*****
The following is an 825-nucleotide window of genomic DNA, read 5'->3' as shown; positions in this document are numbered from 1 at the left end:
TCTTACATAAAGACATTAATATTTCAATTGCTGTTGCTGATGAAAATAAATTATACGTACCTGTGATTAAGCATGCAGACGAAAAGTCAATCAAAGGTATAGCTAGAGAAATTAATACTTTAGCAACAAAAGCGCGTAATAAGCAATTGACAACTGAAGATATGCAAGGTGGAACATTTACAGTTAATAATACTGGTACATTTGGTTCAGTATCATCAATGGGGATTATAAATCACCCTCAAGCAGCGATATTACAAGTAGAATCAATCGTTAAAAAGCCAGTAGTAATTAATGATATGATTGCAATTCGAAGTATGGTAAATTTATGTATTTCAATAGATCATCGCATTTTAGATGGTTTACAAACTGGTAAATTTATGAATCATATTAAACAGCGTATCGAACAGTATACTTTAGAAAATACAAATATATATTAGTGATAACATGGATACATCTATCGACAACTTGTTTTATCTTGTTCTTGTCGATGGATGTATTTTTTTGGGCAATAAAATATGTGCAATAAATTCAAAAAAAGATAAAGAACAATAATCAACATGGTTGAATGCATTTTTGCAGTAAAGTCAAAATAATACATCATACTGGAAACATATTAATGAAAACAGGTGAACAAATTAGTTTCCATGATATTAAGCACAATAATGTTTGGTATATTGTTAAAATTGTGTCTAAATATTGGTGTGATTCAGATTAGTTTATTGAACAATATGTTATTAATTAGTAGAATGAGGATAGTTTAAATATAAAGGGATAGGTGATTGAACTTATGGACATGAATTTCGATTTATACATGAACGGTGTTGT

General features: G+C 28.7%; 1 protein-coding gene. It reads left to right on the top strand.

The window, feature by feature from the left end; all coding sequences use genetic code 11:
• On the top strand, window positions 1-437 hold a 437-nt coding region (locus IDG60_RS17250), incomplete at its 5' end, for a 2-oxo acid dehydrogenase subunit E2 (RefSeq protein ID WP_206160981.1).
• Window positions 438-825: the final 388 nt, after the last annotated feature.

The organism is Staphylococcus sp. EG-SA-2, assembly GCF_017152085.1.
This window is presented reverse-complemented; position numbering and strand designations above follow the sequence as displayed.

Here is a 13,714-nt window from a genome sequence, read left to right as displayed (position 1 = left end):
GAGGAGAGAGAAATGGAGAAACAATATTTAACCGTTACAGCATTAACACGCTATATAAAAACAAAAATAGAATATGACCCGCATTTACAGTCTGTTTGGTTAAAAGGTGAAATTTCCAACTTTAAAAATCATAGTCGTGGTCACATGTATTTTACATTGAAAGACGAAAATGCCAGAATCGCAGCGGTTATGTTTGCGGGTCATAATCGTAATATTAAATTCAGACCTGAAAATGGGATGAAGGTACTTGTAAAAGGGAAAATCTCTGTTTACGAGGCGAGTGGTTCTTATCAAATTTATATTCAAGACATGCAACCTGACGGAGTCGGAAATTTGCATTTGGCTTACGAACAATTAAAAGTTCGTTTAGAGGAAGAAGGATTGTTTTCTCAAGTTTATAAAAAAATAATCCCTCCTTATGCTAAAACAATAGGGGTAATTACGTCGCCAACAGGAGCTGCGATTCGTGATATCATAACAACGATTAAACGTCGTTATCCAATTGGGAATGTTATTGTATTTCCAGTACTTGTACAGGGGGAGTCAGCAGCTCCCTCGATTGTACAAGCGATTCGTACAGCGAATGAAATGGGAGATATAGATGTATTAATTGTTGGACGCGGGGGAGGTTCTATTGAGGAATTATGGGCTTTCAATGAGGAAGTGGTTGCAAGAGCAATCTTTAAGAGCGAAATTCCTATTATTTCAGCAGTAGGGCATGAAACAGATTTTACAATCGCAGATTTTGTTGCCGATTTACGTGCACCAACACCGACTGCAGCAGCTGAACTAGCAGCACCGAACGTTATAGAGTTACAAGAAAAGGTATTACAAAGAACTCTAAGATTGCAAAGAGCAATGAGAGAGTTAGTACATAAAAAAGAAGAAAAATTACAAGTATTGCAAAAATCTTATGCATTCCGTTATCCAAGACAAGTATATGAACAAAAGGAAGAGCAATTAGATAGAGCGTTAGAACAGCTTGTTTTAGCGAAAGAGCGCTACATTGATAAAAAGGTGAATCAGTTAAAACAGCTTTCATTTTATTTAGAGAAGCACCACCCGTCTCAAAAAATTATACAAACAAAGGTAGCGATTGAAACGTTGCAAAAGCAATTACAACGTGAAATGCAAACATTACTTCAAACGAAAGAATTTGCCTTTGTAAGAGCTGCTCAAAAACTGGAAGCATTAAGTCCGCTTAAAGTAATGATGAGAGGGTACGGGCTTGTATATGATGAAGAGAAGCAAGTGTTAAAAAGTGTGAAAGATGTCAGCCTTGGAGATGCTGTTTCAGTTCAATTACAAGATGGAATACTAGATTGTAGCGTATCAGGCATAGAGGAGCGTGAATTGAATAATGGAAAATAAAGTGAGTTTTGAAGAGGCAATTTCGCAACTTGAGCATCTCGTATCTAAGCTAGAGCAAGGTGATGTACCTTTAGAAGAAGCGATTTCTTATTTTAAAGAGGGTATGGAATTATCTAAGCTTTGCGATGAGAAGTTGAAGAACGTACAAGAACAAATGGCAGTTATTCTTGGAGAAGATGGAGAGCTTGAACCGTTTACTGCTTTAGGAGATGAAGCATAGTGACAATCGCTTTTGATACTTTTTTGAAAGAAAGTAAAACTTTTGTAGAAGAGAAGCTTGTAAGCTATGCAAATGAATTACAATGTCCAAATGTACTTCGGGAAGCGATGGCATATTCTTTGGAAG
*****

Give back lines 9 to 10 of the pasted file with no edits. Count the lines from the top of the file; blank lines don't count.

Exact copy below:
Here is a 13,714-nt window from a genome sequence, read left to right as displayed (position 1 = left end):
GAGGAGAGAGAAATGGAGAAACAATATTTAACCGTTACAGCATTAACACGCTATATAAAAACAAAAATAGAATATGACCCGCATTTACAGTCTGTTTGGTTAAAAGGTGAAATTTCCAACTTTAAAAATCATAGTCGTGGTCACATGTATTTTACATTGAAAGACGAAAATGCCAGAATCGCAGCGGTTATGTTTGCGGGTCATAATCGTAATATTAAATTCAGACCTGAAAATGGGATGAAGGTACTTGTAAAAGGGAAAATCTCTGTTTACGAGGCGAGTGGTTCTTATCAAATTTATATTCAAGACATGCAACCTGACGGAGTCGGAAATTTGCATTTGGCTTACGAACAATTAAAAGTTCGTTTAGAGGAAGAAGGATTGTTTTCTCAAGTTTATAAAAAAATAATCCCTCCTTATGCTAAAACAATAGGGGTAATTACGTCGCCAACAGGAGCTGCGATTCGTGATATCATAACAACGATTAAACGTCGTTATCCAATTGGGAATGTTATTGTATTTCCAGTACTTGTACAGGGGGAGTCAGCAGCTCCCTCGATTGTACAAGCGATTCGTACAGCGAATGAAATGGGAGATATAGATGTATTAATTGTTGGACGCGGGGGAGGTTCTATTGAGGAATTATGGGCTTTCAATGAGGAAGTGGTTGCAAGAGCAATCTTTAAGAGCGAAATTCCTATTATTTCAGCAGTAGGGCATGAAACAGATTTTACAATCGCAGATTTTGTTGCCGATTTACGTGCACCAACACCGACTGCAGCAGCTGAACTAGCAGCACCGAACGTTATAGAGTTACAAGAAAAGGTATTACAAAGAACTCTAAGATTGCAAAGAGCAATGAGAGAGTTAGTACATAAAAAAGAAGAAAAATTACAAGTATTGCAAAAATCTTATGCATTCCGTTATCCAAGACAAGTATATGAACAAAAGGAAGAGCAATTAGATAGAGCGTTAGAACAGCTTGTTTTAGCGAAAGAGCGCTACATTGATAAAAAGGTGAATCAGTTAAAACAGCTTTCATTTTATTTAGAGAAGCACCACCCGTCTCAAAAAATTATACAAACAAAGGTAGCGATTGAAACGTTGCAAAAGCAATTACAACGTGAAATGCAAACATTACTTCAAACGAAAGAATTTGCCTTTGTAAGAGCTGCTCAAAAACTGGAAGCATTAAGTCCGCTTAAAGTAATGATGAGAGGGTACGGGCTTGTATATGATGAAGAGAAGCAAGTGTTAAAAAGTGTGAAAGATGTCAGCCTTGGAGATGCTGTTTCAGTTCAATTACAAGATGGAATACTAGATTGTAGCGTATCAGGCATAGAGGAGCGTGAATTGAATAATGGAAAATAAAGTGAGTTTTGAAGAGGCAATTTCGCAACTTGAGCATCTCGTATCTAAGCTAGAGCAAGGTGATGTACCTTTAGAAGAAGCGATTTCTTATTTTAAAGAGGGTATGGAATTATCTAAGCTTTGCGATGAGAAGTTGAAGAACGTACAAGAACAAATGGCAGTTATTCTTGGAGAAGATGGAGAGCTTGAACCGTTTACTGCTTTAGGAGATGAAGCATAGTGACAATCGCTTTTGATACTTTTTTGAAAGAAAGTAAAACTTTTGTAGAAGAGAAGCTTGTAAGCTATGCAAATGAATTACAATGTCCAAATGTACTTCGGGAAGCGATGGCATATTCTTTGGAAG